How To Tune A Banjo

5-String Banjo


G, D, G, B, D

The most standard 5-string banjo tuning.  This is referred to as “Open G” Tuning because the banjo is tuned to an open G chord, meaning that if you strum the banjo without fingering any of the strings on the neck you will be playing a G chord.

G, C, G, C, D
Often used in Old Time music, this is referred to as “Double C” Tuning because the banjo has two C strings.

G, C, G, B, D
This is referred to as ” C” Tuning.  It can also be referred to as “Drop C” Tuning because coming from the open G tuning, the D string on the 4th string is dropped down to a C.

F# (or A), D, F#, A, D
This is referred to as ” D” Tuning.  If you strum the banjo without fretting any notes in this tuning you will be playing a D chord.  Earl Scruggs used this tuning in his famous recording of the song “Reuben”.

19-Fret or 17-Fret Tenor Banjo


C, G, D, A

The most standard tenor banjo tuning.  This is referred to as “Standard Tenor Tuning” for obvious reasons.  This tuning is the intervals of fifths and is exactly the same as viola or mandola.

G, D, A, E
Referred to as “Irish Tenor Tuning”.  This tuning is also in fifths but is lower in pitch than the standard tenor tuning.  This tuning is like a violin or mandolin, only one octave lower.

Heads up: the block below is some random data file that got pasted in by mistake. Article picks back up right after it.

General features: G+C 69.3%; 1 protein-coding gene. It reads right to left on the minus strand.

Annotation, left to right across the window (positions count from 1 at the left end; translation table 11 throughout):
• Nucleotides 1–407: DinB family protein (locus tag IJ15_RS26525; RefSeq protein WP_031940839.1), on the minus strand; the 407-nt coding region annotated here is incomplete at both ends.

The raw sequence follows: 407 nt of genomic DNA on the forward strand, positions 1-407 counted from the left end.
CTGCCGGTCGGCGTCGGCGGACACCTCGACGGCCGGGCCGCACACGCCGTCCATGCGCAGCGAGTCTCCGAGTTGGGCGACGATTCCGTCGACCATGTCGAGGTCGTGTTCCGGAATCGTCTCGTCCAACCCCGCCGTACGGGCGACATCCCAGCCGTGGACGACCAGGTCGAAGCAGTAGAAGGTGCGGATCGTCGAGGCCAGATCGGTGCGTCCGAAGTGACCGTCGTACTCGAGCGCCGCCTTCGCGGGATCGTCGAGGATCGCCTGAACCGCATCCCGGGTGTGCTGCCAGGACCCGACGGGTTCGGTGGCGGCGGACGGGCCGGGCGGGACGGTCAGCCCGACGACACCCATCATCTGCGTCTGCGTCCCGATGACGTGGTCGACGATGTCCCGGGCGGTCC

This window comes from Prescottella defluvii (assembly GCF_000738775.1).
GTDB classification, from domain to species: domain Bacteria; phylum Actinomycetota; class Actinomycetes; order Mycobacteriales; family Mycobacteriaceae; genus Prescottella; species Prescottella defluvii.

D, G, B, E
This tuning is the same as the top four strings of a guitar and is often referred to as “Chicago Tuning”.  This makes it very easy for guitarists to pick up a 4-string banjo and start playing.

Plectrum Banjo


C, G, B, D

The most standard plectrum banjo tuning.  This is very close to the standard 5-string tuning (without the 5-string), but the 4th string is dropped down to C.

D, G, B, E
This tuning is the same as the top four strings of a guitar and is often referred to as “Chicago Tuning”.  This makes it very easy for guitarists to pick up a 4-string banjo and start playing.

5-String Longneck Banjo


E, B, E, G#, E

This is open E tuning.  Really it is the same as open G tuning, just 3 steps lower in pitch.

6-String Banjo


E, A, D, G, B, E

This tuning is exactly the same as a guitar.

12-String Banjo


E, E, A, A, D, D, G, G, B, B, E, E,

This tuning is exactly the same as a 12-string guitar.  To be more specific, this is the same as a regular guitar, but the low 3 strings are doubled separated by an octave and the top 3 strings are doubled in unison.

4 Comments
  1. Admiring the dedication you put into your blog and in depth information you
    offer. It’s awesome to come across a blog every once in a while that isn’t
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    1. Thank you PUA, It is our intention to share as much information as we can as clearly as we can. Thanks for reading and if you have any questions, just let us know. Thank you again.

  2. Thanks For Showing Me Tunings On All Banjos – Im Learning Even Tho I Dont Own One -YET- Any Help In Where I Can Find An Inexpensive Standard One Would Be Great – Im A HUGE Fan Of Steve Martin So Maybe The Type He Plays & Approx $ – I Play Bass Guitar & Some Mandolin So I Do “Know A Little” – Played Bass In Touring Club Bands For About 20 yrs(About 19 yrs TOO Long-lol)-Anyway-Any Guidence Will Be VERY Usefull – Thanks

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